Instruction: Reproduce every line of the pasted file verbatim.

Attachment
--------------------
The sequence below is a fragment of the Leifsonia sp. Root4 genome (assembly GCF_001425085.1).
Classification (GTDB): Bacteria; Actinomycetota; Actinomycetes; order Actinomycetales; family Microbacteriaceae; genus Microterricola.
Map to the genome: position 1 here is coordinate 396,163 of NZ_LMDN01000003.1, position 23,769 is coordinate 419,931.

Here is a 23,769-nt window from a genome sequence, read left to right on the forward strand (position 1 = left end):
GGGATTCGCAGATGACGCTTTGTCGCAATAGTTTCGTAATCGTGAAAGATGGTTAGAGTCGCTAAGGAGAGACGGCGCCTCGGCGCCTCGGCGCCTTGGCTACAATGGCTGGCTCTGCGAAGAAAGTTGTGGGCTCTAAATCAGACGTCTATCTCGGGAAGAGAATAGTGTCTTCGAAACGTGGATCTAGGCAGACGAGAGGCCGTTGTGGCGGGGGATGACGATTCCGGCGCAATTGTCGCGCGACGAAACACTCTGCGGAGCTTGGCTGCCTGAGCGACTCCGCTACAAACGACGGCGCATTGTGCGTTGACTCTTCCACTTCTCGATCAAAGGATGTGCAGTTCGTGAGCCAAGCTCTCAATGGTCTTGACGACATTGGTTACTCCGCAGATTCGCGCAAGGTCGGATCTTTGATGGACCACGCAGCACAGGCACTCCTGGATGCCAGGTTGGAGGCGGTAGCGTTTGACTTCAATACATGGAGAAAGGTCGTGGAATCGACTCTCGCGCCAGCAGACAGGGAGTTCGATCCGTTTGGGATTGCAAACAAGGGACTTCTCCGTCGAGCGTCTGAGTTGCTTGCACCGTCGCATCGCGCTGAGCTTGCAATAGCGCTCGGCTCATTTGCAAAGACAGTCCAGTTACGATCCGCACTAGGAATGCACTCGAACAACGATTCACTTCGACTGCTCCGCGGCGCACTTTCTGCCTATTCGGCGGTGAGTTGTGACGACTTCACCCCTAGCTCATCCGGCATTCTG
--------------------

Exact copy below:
The sequence below is a fragment of the Leifsonia sp. Root4 genome (assembly GCF_001425085.1).
Classification (GTDB): Bacteria; Actinomycetota; Actinomycetes; order Actinomycetales; family Microbacteriaceae; genus Microterricola.
Map to the genome: position 1 here is coordinate 396,163 of NZ_LMDN01000003.1, position 23,769 is coordinate 419,931.

Here is a 23,769-nt window from a genome sequence, read left to right on the forward strand (position 1 = left end):
GGGATTCGCAGATGACGCTTTGTCGCAATAGTTTCGTAATCGTGAAAGATGGTTAGAGTCGCTAAGGAGAGACGGCGCCTCGGCGCCTCGGCGCCTTGGCTACAATGGCTGGCTCTGCGAAGAAAGTTGTGGGCTCTAAATCAGACGTCTATCTCGGGAAGAGAATAGTGTCTTCGAAACGTGGATCTAGGCAGACGAGAGGCCGTTGTGGCGGGGGATGACGATTCCGGCGCAATTGTCGCGCGACGAAACACTCTGCGGAGCTTGGCTGCCTGAGCGACTCCGCTACAAACGACGGCGCATTGTGCGTTGACTCTTCCACTTCTCGATCAAAGGATGTGCAGTTCGTGAGCCAAGCTCTCAATGGTCTTGACGACATTGGTTACTCCGCAGATTCGCGCAAGGTCGGATCTTTGATGGACCACGCAGCACAGGCACTCCTGGATGCCAGGTTGGAGGCGGTAGCGTTTGACTTCAATACATGGAGAAAGGTCGTGGAATCGACTCTCGCGCCAGCAGACAGGGAGTTCGATCCGTTTGGGATTGCAAACAAGGGACTTCTCCGTCGAGCGTCTGAGTTGCTTGCACCGTCGCATCGCGCTGAGCTTGCAATAGCGCTCGGCTCATTTGCAAAGACAGTCCAGTTACGATCCGCACTAGGAATGCACTCGAACAACGATTCACTTCGACTGCTCCGCGGCGCACTTTCTGCCTATTCGGCGGTGAGTTGTGACGACTTCACCCCTAGCTCATCCGGCATTCTG